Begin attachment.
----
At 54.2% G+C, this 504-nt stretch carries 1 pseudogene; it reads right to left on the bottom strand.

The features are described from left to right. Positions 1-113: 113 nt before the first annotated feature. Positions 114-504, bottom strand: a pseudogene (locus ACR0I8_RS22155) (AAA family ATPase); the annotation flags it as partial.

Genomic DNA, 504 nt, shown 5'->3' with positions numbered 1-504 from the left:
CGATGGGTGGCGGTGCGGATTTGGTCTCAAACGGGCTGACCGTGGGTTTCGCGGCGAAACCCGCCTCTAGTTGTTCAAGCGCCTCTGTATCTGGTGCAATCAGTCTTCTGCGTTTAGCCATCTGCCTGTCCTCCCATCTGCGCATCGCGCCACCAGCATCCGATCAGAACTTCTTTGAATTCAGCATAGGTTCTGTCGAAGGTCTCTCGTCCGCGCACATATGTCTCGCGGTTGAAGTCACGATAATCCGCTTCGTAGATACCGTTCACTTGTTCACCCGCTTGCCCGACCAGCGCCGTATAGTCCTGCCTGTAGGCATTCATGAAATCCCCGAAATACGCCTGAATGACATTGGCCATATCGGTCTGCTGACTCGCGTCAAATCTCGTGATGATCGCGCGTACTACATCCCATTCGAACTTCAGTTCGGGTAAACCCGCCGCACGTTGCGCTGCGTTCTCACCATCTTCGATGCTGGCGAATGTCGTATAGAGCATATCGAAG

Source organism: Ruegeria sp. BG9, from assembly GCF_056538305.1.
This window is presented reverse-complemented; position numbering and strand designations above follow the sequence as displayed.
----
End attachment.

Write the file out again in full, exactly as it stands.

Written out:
At 54.2% G+C, this 504-nt stretch carries 1 pseudogene; it reads right to left on the bottom strand.

The features are described from left to right. Positions 1-113: 113 nt before the first annotated feature. Positions 114-504, bottom strand: a pseudogene (locus ACR0I8_RS22155) (AAA family ATPase); the annotation flags it as partial.

Genomic DNA, 504 nt, shown 5'->3' with positions numbered 1-504 from the left:
CGATGGGTGGCGGTGCGGATTTGGTCTCAAACGGGCTGACCGTGGGTTTCGCGGCGAAACCCGCCTCTAGTTGTTCAAGCGCCTCTGTATCTGGTGCAATCAGTCTTCTGCGTTTAGCCATCTGCCTGTCCTCCCATCTGCGCATCGCGCCACCAGCATCCGATCAGAACTTCTTTGAATTCAGCATAGGTTCTGTCGAAGGTCTCTCGTCCGCGCACATATGTCTCGCGGTTGAAGTCACGATAATCCGCTTCGTAGATACCGTTCACTTGTTCACCCGCTTGCCCGACCAGCGCCGTATAGTCCTGCCTGTAGGCATTCATGAAATCCCCGAAATACGCCTGAATGACATTGGCCATATCGGTCTGCTGACTCGCGTCAAATCTCGTGATGATCGCGCGTACTACATCCCATTCGAACTTCAGTTCGGGTAAACCCGCCGCACGTTGCGCTGCGTTCTCACCATCTTCGATGCTGGCGAATGTCGTATAGAGCATATCGAAG

Source organism: Ruegeria sp. BG9, from assembly GCF_056538305.1.
This window is presented reverse-complemented; position numbering and strand designations above follow the sequence as displayed.